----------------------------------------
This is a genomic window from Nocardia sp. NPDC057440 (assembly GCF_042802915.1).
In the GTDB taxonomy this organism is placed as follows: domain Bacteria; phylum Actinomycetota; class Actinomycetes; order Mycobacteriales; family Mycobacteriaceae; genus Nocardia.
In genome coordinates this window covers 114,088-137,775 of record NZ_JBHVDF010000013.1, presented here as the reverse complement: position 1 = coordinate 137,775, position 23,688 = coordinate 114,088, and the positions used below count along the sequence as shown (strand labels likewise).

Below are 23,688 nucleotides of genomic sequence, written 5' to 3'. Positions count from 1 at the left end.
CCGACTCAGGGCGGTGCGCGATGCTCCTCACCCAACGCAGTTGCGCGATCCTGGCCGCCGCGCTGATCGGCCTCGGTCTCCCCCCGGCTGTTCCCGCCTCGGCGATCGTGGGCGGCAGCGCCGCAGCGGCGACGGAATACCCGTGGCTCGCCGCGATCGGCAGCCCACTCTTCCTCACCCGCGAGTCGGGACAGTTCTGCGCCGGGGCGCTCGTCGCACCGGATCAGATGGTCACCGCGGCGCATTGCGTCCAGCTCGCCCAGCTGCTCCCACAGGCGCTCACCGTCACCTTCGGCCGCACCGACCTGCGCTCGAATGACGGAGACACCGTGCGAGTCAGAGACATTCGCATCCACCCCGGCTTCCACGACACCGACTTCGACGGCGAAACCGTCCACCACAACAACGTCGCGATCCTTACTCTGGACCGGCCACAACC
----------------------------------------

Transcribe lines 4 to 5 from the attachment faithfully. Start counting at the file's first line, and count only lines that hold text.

Below are 23,688 nucleotides of genomic sequence, written 5' to 3'. Positions count from 1 at the left end.
CCGACTCAGGGCGGTGCGCGATGCTCCTCACCCAACGCAGTTGCGCGATCCTGGCCGCCGCGCTGATCGGCCTCGGTCTCCCCCCGGCTGTTCCCGCCTCGGCGATCGTGGGCGGCAGCGCCGCAGCGGCGACGGAATACCCGTGGCTCGCCGCGATCGGCAGCCCACTCTTCCTCACCCGCGAGTCGGGACAGTTCTGCGCCGGGGCGCTCGTCGCACCGGATCAGATGGTCACCGCGGCGCATTGCGTCCAGCTCGCCCAGCTGCTCCCACAGGCGCTCACCGTCACCTTCGGCCGCACCGACCTGCGCTCGAATGACGGAGACACCGTGCGAGTCAGAGACATTCGCATCCACCCCGGCTTCCACGACACCGACTTCGACGGCGAAACCGTCCACCACAACAACGTCGCGATCCTTACTCTGGACCGGCCACAACC